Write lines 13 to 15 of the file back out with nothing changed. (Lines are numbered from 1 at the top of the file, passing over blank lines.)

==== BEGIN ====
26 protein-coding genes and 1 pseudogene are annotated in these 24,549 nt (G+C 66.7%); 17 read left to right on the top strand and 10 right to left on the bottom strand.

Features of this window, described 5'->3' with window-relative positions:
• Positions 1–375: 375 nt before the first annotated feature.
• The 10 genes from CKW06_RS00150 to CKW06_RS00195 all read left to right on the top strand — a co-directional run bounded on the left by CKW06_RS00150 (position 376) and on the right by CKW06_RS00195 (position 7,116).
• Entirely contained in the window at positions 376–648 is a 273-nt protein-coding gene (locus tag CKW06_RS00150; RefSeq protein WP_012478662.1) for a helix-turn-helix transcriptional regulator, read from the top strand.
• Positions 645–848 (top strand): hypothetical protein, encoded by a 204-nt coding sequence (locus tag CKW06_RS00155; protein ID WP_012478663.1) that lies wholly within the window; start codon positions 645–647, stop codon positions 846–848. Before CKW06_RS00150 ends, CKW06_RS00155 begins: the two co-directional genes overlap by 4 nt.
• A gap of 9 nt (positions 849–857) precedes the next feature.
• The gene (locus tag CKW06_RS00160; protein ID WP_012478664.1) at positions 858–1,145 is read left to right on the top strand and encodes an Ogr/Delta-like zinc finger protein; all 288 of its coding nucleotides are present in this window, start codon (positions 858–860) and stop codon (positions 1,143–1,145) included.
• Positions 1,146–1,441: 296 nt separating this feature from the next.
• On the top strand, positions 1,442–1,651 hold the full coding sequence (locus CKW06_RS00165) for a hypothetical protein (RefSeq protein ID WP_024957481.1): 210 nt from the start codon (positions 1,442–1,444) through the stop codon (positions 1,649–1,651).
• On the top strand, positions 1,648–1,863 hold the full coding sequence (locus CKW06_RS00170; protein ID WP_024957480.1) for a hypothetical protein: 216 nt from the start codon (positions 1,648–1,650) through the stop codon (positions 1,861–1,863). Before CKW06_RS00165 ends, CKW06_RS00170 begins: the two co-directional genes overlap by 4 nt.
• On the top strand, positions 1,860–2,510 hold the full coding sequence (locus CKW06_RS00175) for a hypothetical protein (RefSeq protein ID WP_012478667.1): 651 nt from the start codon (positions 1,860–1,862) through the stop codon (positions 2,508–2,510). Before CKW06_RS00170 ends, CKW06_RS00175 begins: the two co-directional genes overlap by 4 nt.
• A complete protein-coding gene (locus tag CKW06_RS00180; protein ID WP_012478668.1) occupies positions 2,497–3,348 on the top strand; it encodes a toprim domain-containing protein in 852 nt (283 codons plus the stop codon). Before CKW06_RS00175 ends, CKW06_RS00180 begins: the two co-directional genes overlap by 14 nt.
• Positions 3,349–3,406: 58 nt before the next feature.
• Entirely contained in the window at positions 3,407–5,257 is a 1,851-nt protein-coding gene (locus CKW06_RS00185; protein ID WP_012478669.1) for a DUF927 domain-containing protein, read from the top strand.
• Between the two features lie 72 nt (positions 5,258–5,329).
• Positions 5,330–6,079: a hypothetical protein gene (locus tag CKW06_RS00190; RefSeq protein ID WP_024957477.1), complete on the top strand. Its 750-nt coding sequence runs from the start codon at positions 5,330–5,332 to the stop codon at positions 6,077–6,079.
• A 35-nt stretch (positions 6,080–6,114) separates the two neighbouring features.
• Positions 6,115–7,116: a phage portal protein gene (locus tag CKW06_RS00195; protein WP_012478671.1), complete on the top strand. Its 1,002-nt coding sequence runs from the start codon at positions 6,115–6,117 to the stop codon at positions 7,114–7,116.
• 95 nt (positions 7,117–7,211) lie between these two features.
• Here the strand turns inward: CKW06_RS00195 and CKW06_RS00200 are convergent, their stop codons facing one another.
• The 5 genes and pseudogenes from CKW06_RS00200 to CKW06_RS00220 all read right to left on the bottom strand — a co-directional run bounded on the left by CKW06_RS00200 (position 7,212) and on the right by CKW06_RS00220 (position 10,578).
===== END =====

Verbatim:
• A complete protein-coding gene (locus tag CKW06_RS00180; protein ID WP_012478668.1) occupies positions 2,497–3,348 on the top strand; it encodes a toprim domain-containing protein in 852 nt (283 codons plus the stop codon). Before CKW06_RS00175 ends, CKW06_RS00180 begins: the two co-directional genes overlap by 14 nt.
• Positions 3,349–3,406: 58 nt before the next feature.
• Entirely contained in the window at positions 3,407–5,257 is a 1,851-nt protein-coding gene (locus CKW06_RS00185; protein ID WP_012478669.1) for a DUF927 domain-containing protein, read from the top strand.